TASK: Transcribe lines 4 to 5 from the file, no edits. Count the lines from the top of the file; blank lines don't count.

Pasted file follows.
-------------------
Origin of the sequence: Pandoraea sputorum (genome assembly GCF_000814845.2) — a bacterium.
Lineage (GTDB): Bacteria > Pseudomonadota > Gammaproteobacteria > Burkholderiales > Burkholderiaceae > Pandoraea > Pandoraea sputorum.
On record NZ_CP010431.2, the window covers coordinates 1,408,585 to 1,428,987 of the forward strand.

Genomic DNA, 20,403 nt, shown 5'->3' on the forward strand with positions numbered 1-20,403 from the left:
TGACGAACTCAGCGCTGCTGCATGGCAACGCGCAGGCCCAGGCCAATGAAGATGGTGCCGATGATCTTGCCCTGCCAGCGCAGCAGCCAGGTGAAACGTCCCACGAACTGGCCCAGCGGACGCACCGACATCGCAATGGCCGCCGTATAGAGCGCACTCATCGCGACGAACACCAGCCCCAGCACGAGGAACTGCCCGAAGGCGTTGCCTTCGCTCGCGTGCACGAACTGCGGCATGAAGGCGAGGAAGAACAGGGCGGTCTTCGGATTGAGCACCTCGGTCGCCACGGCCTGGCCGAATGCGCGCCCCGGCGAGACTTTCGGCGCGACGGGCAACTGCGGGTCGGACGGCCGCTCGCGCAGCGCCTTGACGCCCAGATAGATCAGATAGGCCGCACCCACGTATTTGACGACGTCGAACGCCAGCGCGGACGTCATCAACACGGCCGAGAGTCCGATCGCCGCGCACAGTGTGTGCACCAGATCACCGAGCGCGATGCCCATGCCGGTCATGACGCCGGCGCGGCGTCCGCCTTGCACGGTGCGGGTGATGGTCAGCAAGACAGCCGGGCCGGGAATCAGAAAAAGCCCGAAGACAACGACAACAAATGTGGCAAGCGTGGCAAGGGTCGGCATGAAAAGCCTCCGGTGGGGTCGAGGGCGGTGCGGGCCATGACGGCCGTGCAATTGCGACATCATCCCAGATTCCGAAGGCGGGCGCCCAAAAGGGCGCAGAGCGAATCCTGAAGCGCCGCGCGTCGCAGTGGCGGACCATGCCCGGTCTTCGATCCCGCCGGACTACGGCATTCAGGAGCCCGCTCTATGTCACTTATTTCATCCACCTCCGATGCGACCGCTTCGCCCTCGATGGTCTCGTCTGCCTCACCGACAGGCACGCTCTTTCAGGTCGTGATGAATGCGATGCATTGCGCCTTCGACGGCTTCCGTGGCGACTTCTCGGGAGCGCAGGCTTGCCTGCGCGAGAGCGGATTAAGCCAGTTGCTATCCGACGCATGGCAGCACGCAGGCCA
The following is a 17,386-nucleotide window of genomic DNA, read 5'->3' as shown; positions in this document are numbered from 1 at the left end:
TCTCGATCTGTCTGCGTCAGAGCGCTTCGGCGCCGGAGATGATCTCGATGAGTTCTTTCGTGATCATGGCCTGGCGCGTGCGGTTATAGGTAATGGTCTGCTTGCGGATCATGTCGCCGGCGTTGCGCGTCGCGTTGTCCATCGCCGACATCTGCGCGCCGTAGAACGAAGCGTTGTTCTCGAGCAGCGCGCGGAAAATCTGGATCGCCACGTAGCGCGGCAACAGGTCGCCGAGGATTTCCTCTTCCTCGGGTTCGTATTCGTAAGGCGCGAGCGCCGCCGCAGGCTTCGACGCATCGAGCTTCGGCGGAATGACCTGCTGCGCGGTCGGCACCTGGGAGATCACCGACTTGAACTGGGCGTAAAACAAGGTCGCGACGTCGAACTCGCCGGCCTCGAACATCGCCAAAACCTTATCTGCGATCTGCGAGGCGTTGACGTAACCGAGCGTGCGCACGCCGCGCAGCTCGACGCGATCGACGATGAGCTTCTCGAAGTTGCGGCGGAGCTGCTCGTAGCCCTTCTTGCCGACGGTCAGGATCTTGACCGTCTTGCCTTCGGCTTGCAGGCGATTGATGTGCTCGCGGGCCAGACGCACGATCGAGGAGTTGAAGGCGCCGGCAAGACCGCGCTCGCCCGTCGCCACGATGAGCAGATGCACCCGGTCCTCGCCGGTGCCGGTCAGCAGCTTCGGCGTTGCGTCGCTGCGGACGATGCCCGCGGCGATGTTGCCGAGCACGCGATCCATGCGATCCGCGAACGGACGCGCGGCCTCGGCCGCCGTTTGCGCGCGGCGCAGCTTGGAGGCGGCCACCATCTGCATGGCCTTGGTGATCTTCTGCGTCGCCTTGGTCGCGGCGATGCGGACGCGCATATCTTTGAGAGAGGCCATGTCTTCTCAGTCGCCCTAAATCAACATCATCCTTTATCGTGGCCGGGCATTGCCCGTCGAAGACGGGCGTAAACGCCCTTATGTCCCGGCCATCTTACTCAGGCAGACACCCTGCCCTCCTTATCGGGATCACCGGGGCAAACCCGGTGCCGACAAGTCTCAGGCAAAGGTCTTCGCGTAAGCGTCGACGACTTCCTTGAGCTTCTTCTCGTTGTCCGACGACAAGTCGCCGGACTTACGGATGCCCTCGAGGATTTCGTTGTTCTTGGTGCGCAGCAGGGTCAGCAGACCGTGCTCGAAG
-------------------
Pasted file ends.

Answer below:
Genomic DNA, 20,403 nt, shown 5'->3' on the forward strand with positions numbered 1-20,403 from the left:
TGACGAACTCAGCGCTGCTGCATGGCAACGCGCAGGCCCAGGCCAATGAAGATGGTGCCGATGATCTTGCCCTGCCAGCGCAGCAGCCAGGTGAAACGTCCCACGAACTGGCCCAGCGGACGCACCGACATCGCAATGGCCGCCGTATAGAGCGCACTCATCGCGACGAACACCAGCCCCAGCACGAGGAACTGCCCGAAGGCGTTGCCTTCGCTCGCGTGCACGAACTGCGGCATGAAGGCGAGGAAGAACAGGGCGGTCTTCGGATTGAGCACCTCGGTCGCCACGGCCTGGCCGAATGCGCGCCCCGGCGAGACTTTCGGCGCGACGGGCAACTGCGGGTCGGACGGCCGCTCGCGCAGCGCCTTGACGCCCAGATAGATCAGATAGGCCGCACCCACGTATTTGACGACGTCGAACGCCAGCGCGGACGTCATCAACACGGCCGAGAGTCCGATCGCCGCGCACAGTGTGTGCACCAGATCACCGAGCGCGATGCCCATGCCGGTCATGACGCCGGCGCGGCGTCCGCCTTGCACGGTGCGGGTGATGGTCAGCAAGACAGCCGGGCCGGGAATCAGAAAAAGCCCGAAGACAACGACAACAAATGTGGCAAGCGTGGCAAGGGTCGGCATGAAAAGCCTCCGGTGGGGTCGAGGGCGGTGCGGGCCATGACGGCCGTGCAATTGCGACATCATCCCAGATTCCGAAGGCGGGCGCCCAAAAGGGCGCAGAGCGAATCCTGAAGCGCCGCGCGTCGCAGTGGCGGACCATGCCCGGTCTTCGATCCCGCCGGACTACGGCATTCAGGAGCCCGCTCTATGTCACTTATTTCATCCACCTCCGATGCGACCGCTTCGCCCTCGATGGTCTCGTCTGCCTCACCGACAGGCACGCTCTTTCAGGTCGTGATGAATGCGATGCATTGCGCCTTCGACGGCTTCCGTGGCGACTTCTCGGGAGCGCAGGCTTGCCTGCGCGAGAGCGGATTAAGCCAGTTGCTATCCGACGCATGGCAGCACGCAGGCCA